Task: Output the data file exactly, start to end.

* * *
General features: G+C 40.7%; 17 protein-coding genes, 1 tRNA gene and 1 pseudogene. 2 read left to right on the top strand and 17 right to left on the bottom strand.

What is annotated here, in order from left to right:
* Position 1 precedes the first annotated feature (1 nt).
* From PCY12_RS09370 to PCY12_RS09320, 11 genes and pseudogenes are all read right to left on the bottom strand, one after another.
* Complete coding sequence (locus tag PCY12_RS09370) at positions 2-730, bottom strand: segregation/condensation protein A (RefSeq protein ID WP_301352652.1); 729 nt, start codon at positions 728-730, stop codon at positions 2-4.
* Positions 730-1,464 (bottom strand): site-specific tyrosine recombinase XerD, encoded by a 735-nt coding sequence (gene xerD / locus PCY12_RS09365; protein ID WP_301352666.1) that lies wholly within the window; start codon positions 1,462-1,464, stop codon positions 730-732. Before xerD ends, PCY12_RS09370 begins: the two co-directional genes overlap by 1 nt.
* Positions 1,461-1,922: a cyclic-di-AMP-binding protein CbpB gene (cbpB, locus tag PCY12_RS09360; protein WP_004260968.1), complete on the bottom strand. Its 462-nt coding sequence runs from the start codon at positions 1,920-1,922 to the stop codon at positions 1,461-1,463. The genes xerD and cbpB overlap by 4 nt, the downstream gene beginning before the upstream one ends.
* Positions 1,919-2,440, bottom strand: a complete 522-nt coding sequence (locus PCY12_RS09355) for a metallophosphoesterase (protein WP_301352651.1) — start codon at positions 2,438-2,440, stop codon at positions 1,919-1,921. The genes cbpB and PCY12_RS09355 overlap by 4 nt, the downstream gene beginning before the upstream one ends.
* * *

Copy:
General features: G+C 40.7%; 17 protein-coding genes, 1 tRNA gene and 1 pseudogene. 2 read left to right on the top strand and 17 right to left on the bottom strand.

What is annotated here, in order from left to right:
* Position 1 precedes the first annotated feature (1 nt).
* From PCY12_RS09370 to PCY12_RS09320, 11 genes and pseudogenes are all read right to left on the bottom strand, one after another.
* Complete coding sequence (locus tag PCY12_RS09370) at positions 2-730, bottom strand: segregation/condensation protein A (RefSeq protein ID WP_301352652.1); 729 nt, start codon at positions 728-730, stop codon at positions 2-4.
* Positions 730-1,464 (bottom strand): site-specific tyrosine recombinase XerD, encoded by a 735-nt coding sequence (gene xerD / locus PCY12_RS09365; protein ID WP_301352666.1) that lies wholly within the window; start codon positions 1,462-1,464, stop codon positions 730-732. Before xerD ends, PCY12_RS09370 begins: the two co-directional genes overlap by 1 nt.
* Positions 1,461-1,922: a cyclic-di-AMP-binding protein CbpB gene (cbpB, locus tag PCY12_RS09360; protein WP_004260968.1), complete on the bottom strand. Its 462-nt coding sequence runs from the start codon at positions 1,920-1,922 to the stop codon at positions 1,461-1,463. The genes xerD and cbpB overlap by 4 nt, the downstream gene beginning before the upstream one ends.
* Positions 1,919-2,440, bottom strand: a complete 522-nt coding sequence (locus PCY12_RS09355) for a metallophosphoesterase (protein WP_301352651.1) — start codon at positions 2,438-2,440, stop codon at positions 1,919-1,921. The genes cbpB and PCY12_RS09355 overlap by 4 nt, the downstream gene beginning before the upstream one ends.